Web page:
It was one of those moments that really moved me. Brad and I are very alike in many ways – it’s scary how similar we are. He’s the oldest son (as am I), he has some attention issues that make it pretty clear it’s a genetic thing (and not from his mother’s side of the family), a love of music, and beneath all the bluster, he’s got a great heart. A heart that sets a standard for me to achieve.

After the game, I noticed Brad and his mother having a hushed conversation. Later, under the strictest of confidence, I was informed that Brad had declared his love for Regan, and that he thinks she loves him back. He told his mother “She likes to climb, and so do I” and that when she was resistant to going back to watch the soccer game, he turned to walk back to the field, and she followed him.

I’ve gotten to relive many things because of my parenthood, and this one is a biggie. I remember as a “pre-teen” and teen the joys and pains of love and perceived love. I remember the crushes, the unrequited loves, and the girls that didn’t know that I existed. I remember the excitement of a new relationship, and relationships that began and ended all to quickly. I look forward to those things for Brad – the joys most, but the pains too knowing that he will learn from them as well.

It will be interesting to see if he is concerned about what he’s wearing to this Saturday’s game, or if he has moved on to other things. I’m not sure which I hope for.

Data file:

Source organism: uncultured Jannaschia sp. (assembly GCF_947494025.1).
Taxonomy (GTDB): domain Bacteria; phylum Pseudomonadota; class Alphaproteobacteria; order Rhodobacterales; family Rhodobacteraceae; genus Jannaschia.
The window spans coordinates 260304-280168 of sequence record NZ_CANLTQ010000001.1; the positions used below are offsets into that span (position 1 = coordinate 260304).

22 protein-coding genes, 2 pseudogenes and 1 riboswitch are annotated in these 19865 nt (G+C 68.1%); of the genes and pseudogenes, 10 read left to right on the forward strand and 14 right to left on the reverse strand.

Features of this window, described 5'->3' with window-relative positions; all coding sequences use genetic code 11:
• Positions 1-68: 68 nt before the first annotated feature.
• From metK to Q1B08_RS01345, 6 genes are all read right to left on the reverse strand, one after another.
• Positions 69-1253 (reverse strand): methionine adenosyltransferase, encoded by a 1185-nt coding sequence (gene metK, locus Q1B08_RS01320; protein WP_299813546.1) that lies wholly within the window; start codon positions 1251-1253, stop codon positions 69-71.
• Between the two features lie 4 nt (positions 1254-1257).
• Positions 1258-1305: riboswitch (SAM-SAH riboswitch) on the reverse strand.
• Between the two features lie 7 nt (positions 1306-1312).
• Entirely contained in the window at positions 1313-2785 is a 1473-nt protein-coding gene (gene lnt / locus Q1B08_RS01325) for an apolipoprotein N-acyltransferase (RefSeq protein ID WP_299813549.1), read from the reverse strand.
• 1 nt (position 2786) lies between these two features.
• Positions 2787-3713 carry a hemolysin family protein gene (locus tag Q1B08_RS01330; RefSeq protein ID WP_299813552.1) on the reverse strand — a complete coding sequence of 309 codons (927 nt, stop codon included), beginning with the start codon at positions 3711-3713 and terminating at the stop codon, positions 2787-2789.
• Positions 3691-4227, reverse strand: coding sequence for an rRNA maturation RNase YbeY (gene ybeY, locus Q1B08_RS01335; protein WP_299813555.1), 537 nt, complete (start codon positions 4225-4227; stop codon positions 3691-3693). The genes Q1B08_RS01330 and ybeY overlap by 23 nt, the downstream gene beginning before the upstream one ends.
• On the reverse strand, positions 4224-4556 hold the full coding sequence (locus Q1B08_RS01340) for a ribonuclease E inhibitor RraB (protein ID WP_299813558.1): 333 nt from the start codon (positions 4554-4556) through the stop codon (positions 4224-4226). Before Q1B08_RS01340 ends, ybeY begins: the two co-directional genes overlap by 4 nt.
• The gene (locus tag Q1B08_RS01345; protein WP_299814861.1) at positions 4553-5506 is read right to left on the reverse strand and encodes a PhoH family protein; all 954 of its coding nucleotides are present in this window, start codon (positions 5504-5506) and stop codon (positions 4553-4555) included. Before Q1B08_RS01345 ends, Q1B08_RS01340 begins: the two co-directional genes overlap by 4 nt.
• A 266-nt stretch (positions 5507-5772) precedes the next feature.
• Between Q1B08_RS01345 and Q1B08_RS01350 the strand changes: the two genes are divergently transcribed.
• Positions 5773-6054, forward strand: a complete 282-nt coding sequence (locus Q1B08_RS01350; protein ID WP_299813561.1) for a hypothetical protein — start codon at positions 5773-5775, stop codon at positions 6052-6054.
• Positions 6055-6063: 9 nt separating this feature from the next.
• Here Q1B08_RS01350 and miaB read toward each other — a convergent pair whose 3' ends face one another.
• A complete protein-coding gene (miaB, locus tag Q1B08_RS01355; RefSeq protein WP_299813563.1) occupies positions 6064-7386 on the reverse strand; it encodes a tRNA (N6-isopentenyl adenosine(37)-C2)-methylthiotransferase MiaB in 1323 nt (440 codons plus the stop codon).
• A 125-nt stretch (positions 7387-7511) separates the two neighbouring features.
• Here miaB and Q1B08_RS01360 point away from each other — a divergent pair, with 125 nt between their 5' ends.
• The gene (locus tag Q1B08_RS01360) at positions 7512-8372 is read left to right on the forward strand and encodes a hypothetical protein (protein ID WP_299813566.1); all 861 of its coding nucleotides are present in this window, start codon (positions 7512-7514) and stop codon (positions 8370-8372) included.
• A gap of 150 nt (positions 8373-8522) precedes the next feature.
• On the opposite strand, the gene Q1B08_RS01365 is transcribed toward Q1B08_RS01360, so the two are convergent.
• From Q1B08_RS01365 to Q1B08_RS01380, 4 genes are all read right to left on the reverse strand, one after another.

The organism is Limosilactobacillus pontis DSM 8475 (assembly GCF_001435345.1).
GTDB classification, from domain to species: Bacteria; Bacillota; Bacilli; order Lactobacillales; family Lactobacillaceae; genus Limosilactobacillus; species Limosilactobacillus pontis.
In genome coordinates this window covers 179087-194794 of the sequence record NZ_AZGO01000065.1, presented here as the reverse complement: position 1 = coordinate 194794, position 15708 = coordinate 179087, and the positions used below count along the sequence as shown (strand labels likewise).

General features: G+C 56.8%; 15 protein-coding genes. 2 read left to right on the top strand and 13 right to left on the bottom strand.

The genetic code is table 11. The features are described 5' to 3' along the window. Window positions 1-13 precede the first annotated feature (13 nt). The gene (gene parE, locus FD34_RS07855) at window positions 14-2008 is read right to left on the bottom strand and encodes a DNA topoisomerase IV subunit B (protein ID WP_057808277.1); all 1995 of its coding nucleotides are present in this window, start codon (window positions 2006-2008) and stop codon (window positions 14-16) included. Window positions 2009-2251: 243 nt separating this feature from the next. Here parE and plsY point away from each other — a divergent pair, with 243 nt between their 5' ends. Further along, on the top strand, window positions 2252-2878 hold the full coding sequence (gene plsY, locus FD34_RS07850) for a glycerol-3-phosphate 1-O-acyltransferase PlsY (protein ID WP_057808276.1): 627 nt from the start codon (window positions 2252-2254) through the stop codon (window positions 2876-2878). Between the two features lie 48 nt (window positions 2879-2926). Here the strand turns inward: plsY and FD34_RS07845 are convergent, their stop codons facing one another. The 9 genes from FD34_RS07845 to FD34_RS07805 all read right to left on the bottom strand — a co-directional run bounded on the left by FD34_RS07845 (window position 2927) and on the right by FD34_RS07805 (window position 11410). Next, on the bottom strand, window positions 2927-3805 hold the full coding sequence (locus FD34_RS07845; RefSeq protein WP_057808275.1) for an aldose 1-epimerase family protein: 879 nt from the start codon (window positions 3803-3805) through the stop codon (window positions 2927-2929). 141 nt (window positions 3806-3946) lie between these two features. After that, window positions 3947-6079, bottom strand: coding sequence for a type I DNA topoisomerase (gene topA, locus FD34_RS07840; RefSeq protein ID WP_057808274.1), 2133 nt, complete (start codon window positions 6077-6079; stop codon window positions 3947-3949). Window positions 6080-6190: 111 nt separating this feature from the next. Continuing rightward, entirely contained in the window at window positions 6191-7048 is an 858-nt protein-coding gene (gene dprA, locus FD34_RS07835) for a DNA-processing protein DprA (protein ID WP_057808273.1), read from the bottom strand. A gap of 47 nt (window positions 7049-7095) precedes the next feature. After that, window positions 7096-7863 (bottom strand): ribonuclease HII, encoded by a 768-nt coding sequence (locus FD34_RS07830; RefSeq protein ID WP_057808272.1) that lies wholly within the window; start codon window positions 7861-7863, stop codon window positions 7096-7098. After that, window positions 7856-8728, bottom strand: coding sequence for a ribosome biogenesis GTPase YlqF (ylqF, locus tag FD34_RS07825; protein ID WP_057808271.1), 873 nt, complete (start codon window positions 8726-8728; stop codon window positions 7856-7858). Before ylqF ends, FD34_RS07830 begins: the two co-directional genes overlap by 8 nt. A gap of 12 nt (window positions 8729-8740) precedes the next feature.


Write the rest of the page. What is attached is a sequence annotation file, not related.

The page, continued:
A Great Day

We had the best day Sunday January 12, 2003. James R. Rogers V was baptized at church. He was wearing his great-grandfather’s (James R. Rogers Jr.) baptism gown. Doug said that he was deemed most cooperative, something that Gene Daniel told me would be the last time a Rogers would be called that. What made the day extra special was that Anne and I had joked with Mike Trexler that we sure would like for him to sing “I Was There To Hear Your Borning Cry” at Jay’s baptism, not really expecting him to do it, and we would never ask for real. He did it, and furthermore, it was not listed in the bulletin, so it came as a surprise. It was awesome.

I Was There to Hear Your Borning Cry

I was there to hear your borning cry,
I’ll be there when you are old.
I rejoiced the day you were baptized,
to see your life unfold.
I was there when you were but a child,
with a faith to suit you well;
I’ll be there in case you wander off
and find where demons dwell.
When you found the wonder of the Word,
I was there to cheer you on;
You were raised to praise the living God,
to whom you now belong.
Should you find someone to share your time
and you join your hearts as one,
I’ll be there to make your verses rhyme
from dusk till rising sun.

In the middle ages of your life,
not too old, no longer young,
I’ll be there to guide you through the night,
complete what I’ve begun.
When the evening gently closes in
and you shut your weary eyes,
I’ll be there as I have always been
with just one more surprise.

I was there to hear your borning cry,
I’ll be there when you are old,
I rejoiced the day you were baptized,
to see your life unfold